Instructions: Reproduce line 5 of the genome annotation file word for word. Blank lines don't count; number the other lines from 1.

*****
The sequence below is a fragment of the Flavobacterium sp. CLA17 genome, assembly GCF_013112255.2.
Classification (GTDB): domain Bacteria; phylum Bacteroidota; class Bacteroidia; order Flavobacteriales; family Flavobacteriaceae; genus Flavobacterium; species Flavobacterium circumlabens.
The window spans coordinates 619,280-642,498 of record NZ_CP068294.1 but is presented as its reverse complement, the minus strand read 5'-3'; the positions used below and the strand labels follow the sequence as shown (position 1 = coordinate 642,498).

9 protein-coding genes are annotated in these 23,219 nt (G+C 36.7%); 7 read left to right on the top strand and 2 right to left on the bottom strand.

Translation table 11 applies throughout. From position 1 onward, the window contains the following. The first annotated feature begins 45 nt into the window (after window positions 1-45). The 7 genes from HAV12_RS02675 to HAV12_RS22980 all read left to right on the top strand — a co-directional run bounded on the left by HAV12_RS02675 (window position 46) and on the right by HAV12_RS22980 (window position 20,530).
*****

Translation table 11 applies throughout. From position 1 onward, the window contains the following. The first annotated feature begins 45 nt into the window (after window positions 1-45). The 7 genes from HAV12_RS02675 to HAV12_RS22980 all read left to right on the top strand — a co-directional run bounded on the left by HAV12_RS02675 (window position 46) and on the right by HAV12_RS22980 (window position 20,530).